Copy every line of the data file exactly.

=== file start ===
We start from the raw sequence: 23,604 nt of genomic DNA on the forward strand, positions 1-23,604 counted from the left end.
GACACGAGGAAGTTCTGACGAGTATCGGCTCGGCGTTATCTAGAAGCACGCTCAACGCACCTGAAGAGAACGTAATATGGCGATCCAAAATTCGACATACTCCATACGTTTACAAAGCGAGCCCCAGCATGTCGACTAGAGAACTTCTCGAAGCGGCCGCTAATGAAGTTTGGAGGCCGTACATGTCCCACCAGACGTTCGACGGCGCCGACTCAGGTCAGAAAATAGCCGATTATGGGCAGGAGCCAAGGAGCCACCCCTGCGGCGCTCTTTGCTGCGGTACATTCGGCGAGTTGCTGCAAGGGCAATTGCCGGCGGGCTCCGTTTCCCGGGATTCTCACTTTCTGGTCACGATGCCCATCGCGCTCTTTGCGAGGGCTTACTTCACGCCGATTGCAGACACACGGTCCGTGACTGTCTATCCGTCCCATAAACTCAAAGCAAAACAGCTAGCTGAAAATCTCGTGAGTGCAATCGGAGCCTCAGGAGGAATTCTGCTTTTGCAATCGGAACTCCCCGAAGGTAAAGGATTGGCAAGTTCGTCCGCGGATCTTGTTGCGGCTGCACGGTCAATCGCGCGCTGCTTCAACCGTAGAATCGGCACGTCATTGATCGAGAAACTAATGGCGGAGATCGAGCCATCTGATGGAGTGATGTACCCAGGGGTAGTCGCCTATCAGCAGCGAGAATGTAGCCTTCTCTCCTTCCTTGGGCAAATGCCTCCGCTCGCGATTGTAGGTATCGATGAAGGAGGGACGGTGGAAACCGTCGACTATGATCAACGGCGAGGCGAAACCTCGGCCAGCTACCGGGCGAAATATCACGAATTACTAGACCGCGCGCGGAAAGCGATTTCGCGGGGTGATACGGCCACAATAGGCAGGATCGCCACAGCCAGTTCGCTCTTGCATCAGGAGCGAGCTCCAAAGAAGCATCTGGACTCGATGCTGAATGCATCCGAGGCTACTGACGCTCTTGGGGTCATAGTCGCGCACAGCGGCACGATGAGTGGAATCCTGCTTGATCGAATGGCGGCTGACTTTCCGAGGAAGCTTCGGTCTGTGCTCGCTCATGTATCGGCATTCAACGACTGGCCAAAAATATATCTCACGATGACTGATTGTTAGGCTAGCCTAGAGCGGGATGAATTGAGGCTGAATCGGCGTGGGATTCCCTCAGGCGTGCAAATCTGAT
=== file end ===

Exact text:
We start from the raw sequence: 23,604 nt of genomic DNA on the forward strand, positions 1-23,604 counted from the left end.
GACACGAGGAAGTTCTGACGAGTATCGGCTCGGCGTTATCTAGAAGCACGCTCAACGCACCTGAAGAGAACGTAATATGGCGATCCAAAATTCGACATACTCCATACGTTTACAAAGCGAGCCCCAGCATGTCGACTAGAGAACTTCTCGAAGCGGCCGCTAATGAAGTTTGGAGGCCGTACATGTCCCACCAGACGTTCGACGGCGCCGACTCAGGTCAGAAAATAGCCGATTATGGGCAGGAGCCAAGGAGCCACCCCTGCGGCGCTCTTTGCTGCGGTACATTCGGCGAGTTGCTGCAAGGGCAATTGCCGGCGGGCTCCGTTTCCCGGGATTCTCACTTTCTGGTCACGATGCCCATCGCGCTCTTTGCGAGGGCTTACTTCACGCCGATTGCAGACACACGGTCCGTGACTGTCTATCCGTCCCATAAACTCAAAGCAAAACAGCTAGCTGAAAATCTCGTGAGTGCAATCGGAGCCTCAGGAGGAATTCTGCTTTTGCAATCGGAACTCCCCGAAGGTAAAGGATTGGCAAGTTCGTCCGCGGATCTTGTTGCGGCTGCACGGTCAATCGCGCGCTGCTTCAACCGTAGAATCGGCACGTCATTGATCGAGAAACTAATGGCGGAGATCGAGCCATCTGATGGAGTGATGTACCCAGGGGTAGTCGCCTATCAGCAGCGAGAATGTAGCCTTCTCTCCTTCCTTGGGCAAATGCCTCCGCTCGCGATTGTAGGTATCGATGAAGGAGGGACGGTGGAAACCGTCGACTATGATCAACGGCGAGGCGAAACCTCGGCCAGCTACCGGGCGAAATATCACGAATTACTAGACCGCGCGCGGAAAGCGATTTCGCGGGGTGATACGGCCACAATAGGCAGGATCGCCACAGCCAGTTCGCTCTTGCATCAGGAGCGAGCTCCAAAGAAGCATCTGGACTCGATGCTGAATGCATCCGAGGCTACTGACGCTCTTGGGGTCATAGTCGCGCACAGCGGCACGATGAGTGGAATCCTGCTTGATCGAATGGCGGCTGACTTTCCGAGGAAGCTTCGGTCTGTGCTCGCTCATGTATCGGCATTCAACGACTGGCCAAAAATATATCTCACGATGACTGATTGTTAGGCTAGCCTAGAGCGGGATGAATTGAGGCTGAATCGGCGTGGGATTCCCTCAGGCGTGCAAATCTGAT